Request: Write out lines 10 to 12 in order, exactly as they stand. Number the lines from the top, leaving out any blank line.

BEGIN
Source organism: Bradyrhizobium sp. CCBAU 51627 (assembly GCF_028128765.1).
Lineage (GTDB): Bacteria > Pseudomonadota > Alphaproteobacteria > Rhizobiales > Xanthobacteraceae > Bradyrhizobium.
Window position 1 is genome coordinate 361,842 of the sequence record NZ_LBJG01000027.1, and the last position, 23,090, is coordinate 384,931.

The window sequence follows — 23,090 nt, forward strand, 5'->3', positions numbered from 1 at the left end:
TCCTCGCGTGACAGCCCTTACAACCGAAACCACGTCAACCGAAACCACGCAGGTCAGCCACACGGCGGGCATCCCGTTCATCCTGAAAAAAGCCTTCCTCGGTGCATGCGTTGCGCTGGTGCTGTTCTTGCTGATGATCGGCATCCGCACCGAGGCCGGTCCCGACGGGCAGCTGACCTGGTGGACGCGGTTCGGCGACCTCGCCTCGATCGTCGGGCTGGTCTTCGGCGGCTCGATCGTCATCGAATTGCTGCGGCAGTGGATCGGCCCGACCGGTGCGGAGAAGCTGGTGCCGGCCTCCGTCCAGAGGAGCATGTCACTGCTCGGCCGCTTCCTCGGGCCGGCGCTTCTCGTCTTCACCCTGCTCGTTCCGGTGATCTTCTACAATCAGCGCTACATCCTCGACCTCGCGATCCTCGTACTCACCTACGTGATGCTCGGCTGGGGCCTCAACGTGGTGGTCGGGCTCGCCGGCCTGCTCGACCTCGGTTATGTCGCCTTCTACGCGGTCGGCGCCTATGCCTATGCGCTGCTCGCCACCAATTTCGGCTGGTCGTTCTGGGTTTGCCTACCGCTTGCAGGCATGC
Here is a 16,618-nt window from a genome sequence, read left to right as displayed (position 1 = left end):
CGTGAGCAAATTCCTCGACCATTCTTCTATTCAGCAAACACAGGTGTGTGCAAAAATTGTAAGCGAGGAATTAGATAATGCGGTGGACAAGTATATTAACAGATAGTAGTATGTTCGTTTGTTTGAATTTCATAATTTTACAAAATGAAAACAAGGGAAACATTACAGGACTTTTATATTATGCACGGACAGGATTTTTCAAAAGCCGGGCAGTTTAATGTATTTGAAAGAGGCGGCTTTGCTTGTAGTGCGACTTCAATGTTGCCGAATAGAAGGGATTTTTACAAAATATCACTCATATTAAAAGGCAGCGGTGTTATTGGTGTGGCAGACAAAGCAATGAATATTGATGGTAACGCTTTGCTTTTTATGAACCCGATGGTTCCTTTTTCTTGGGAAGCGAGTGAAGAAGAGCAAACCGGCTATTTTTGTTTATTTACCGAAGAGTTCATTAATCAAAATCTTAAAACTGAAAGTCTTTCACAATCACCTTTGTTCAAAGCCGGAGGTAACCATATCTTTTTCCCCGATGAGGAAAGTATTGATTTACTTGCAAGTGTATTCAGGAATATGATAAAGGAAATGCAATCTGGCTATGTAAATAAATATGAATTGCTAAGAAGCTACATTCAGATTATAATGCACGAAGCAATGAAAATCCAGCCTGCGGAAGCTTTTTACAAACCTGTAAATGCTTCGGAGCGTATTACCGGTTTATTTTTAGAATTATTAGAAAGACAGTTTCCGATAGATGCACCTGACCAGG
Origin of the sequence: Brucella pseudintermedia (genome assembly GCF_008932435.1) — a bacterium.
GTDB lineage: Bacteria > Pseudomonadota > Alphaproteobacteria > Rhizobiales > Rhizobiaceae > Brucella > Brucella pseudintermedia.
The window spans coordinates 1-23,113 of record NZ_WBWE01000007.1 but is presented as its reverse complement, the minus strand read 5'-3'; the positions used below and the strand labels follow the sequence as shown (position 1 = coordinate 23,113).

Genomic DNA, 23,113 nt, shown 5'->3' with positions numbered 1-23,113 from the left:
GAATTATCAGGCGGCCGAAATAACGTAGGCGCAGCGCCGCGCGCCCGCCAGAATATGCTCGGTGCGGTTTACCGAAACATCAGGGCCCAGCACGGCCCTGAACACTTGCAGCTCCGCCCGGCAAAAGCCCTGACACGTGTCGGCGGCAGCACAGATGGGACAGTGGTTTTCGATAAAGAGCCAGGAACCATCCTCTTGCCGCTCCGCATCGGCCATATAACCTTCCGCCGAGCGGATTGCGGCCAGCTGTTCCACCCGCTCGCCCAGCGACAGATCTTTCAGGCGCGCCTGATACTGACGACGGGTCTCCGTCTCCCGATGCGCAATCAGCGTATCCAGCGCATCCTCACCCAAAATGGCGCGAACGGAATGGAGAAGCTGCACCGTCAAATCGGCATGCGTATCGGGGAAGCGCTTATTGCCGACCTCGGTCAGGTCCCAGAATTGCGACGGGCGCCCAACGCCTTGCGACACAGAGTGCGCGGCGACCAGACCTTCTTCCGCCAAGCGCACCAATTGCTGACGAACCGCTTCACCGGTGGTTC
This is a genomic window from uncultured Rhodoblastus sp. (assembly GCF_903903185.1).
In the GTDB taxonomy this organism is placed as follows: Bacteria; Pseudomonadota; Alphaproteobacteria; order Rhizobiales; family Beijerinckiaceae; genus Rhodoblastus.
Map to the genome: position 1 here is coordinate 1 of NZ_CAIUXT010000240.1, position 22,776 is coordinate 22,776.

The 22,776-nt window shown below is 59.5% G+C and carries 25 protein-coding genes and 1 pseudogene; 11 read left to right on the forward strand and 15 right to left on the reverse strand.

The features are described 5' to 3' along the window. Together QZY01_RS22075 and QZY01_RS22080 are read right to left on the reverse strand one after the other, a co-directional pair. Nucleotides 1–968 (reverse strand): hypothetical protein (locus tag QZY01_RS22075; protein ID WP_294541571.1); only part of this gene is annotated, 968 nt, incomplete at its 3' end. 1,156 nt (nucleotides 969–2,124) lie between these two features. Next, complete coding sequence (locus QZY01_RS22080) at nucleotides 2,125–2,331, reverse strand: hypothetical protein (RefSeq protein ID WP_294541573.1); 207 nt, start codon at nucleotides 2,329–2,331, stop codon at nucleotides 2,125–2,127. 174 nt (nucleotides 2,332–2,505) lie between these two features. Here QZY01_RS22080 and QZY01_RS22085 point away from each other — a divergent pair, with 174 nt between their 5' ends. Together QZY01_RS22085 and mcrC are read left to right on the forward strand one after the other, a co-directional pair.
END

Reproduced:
The window spans coordinates 1-23,113 of record NZ_WBWE01000007.1 but is presented as its reverse complement, the minus strand read 5'-3'; the positions used below and the strand labels follow the sequence as shown (position 1 = coordinate 23,113).

Genomic DNA, 23,113 nt, shown 5'->3' with positions numbered 1-23,113 from the left:
GAATTATCAGGCGGCCGAAATAACGTAGGCGCAGCGCCGCGCGCCCGCCAGAATATGCTCGGTGCGGTTTACCGAAACATCAGGGCCCAGCACGGCCCTGAACACTTGCAGCTCCGCCCGGCAAAAGCCCTGACACGTGTCGGCGGCAGCACAGATGGGACAGTGGTTTTCGATAAAGAGCCAGGAACCATCCTCTTGCCGCTCCGCATCGGCCATATAACCTTCCGCCGAGCGGATTGCGGCCAGCTGTTCCACCCGCTCGCCCAGCGACAGATCTTTCAGGCGCGCCTGATACTGACGACGGGTCTCCGTCTCCCGATGCGCAATCAGCGTATCCAGCGCATCCTCACCCAAAATGGCGCGAACGGAATGGAGAAGCTGCACCGTCAAATCGGCATGCGTATCGGGGAAGCGCTTATTGCCGACCTCGGTCAGGTCCCAGAATTGCGACGGGCGCCCAACGCCTTGCGACACAGAGTGCGCGGCGACCAGACCTTCTTCCGCCAAGCGCACCAATTGCTGACGAACCGCTTCACCGGTGGTTC